republic. Besides their own experiments, the authors, to qualify themselves for their work, visited the principal laboratories of Europe, including those of Dr. Miquel, of Montsouris; Dr. Ferran, of Barcelona; Prof. Emmerich, of Munich; Dr. Korralsky, of Vienna; Prof. Fodor, of Buda-Pest; and Dr. Fraenkel, of Berlin. The first part of the treatise relates to the examination for mineral constituents, including the determination of the weight of 6olids, of alkalinity, noxious metals, chlorine, nitric and nitrous acids, and gases; the second part, to the examination for organic impurities by the ammonia and permanganate processes; and the third part, to the bacteriological examination. To this is added a chapter on parasitical animals introduced by water into the organism, by Dr. Rafael Blanchard, of Paris. The work is illustrated by one hundred and twenty-seven engravings, sixteen photomicrographs, and five photograms of cultivations, and is published in London in Spanish by Burns & Oates.
Persifor Frazer's useful Tables for the Determination of Minerals by Physical Properties ascertainable with the Aid of a Few Field Instruments is published by the J. B. Lippincott Company in a third edition, entirely rewritten. The author's first intention was to introduce the method of determination pursued in the Royal Saxon Mining Academy at Freiberg, in a translation of Prof. Weisbach's tables; but he soon found that it would have to be modified in many particulars in order to meet the wants of American readers; and the changes and additions were so numerous as to make virtually a new book. The principle is insisted upon that every true mineral is a definite chemical compound or element, homogeneous throughout its parts, and capable of expression in a chemical molecular formula. This principle, which was at first opposed by Prof. Dana, has now been tacitly conceded by all modern writers, including Prof. Dana himself. The minerals are classified for purposes of identification into those of metallic luster, and then, subordinately, according to their colors; those of submetallic and non-metalic luster, and the color of their streak; and minerals of non-metallic luster with white or light gray streak, and according to their sectility or hardness. $2.
In A Preliminary Report on the Geology of the Central Mineral Region of Texas, which forms a part of the first Annual Report of the Geological Survey of the State, Mr. Theodore B. Comstock assumes that the region has never been adequately studied, and criticises the references to it by the geological writers who have spoken of it as betraying want of information. In his own report he gives only definite results which the facts known are fully believed to warrant. Of statements of previous authors which he summarizes a certain number have been verified by his observations, while as many more have been found incorrect; and, as a result of the field work of 1 889, a considerable amount of new and wholly unexpected structure has been worked out.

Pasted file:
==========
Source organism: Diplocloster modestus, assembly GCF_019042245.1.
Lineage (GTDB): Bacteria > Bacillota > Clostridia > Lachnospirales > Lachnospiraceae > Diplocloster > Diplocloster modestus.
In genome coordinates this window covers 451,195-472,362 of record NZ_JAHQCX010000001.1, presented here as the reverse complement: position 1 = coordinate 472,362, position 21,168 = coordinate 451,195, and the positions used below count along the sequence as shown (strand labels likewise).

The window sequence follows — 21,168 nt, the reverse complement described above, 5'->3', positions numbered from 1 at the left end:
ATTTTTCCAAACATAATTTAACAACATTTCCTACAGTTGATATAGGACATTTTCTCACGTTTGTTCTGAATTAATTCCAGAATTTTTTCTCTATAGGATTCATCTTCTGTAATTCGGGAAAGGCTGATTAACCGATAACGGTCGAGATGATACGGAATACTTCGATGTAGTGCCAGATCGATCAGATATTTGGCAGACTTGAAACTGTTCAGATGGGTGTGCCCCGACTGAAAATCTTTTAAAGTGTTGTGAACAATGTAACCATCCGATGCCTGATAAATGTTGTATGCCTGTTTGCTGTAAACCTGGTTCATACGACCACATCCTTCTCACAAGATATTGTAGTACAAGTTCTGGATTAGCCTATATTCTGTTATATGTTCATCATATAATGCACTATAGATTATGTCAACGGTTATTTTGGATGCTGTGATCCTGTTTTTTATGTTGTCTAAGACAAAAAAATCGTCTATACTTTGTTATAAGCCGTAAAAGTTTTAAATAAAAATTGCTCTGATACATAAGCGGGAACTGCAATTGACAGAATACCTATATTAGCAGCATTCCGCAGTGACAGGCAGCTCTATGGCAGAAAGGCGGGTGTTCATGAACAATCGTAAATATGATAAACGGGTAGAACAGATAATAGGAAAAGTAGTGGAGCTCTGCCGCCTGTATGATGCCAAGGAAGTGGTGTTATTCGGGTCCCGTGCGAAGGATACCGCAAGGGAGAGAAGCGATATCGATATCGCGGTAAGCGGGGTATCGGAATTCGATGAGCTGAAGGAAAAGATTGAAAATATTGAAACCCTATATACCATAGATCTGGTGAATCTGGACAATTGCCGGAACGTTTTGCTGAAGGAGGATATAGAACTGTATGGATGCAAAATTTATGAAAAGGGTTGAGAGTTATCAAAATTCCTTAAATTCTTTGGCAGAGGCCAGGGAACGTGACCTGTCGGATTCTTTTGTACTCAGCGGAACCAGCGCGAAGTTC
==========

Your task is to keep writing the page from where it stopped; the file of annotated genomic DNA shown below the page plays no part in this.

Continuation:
Mr. Ernest E. Thompson, in his monograph on The Birds of Manitoba (United States National Museum), has made the political boundaries of the province the boundaries also of the district included, although it does not constitute a distinct zoological province. He spent altogether about three years in the province and in his studies of birds. He offers his observations as they were made on the spot, without condensation or generalization, believing that the only right course under the circumstances. His original plan was to prepare something "after a very old-fashioned model," but widening experience caused a change of view. His own observations are supplemented by those of numerous observers in different parts of the province, and citations of other scattered published matter. From his sketch of the physical features of the province, we learn that it is plentifully, almost too plentifully, supplied with water. Besides the numerous extensive lakes indicated on the map there are thousands more of smaller extent, while the region of the Red River Valley in particular is diversified by vast stretches of marsh and lagoon. The lakes consist of sweet or live-water lakes of various sizes, fed and drained by living streams and teeming with fish; and the alkaline lakes, which are mere drainage basins, and depend on evaporation for the removal of their accumulated waters. They owe their alkaline constituents to the continual influx and evaporation of surface water slightly impregnated with alkali, through running over the prairies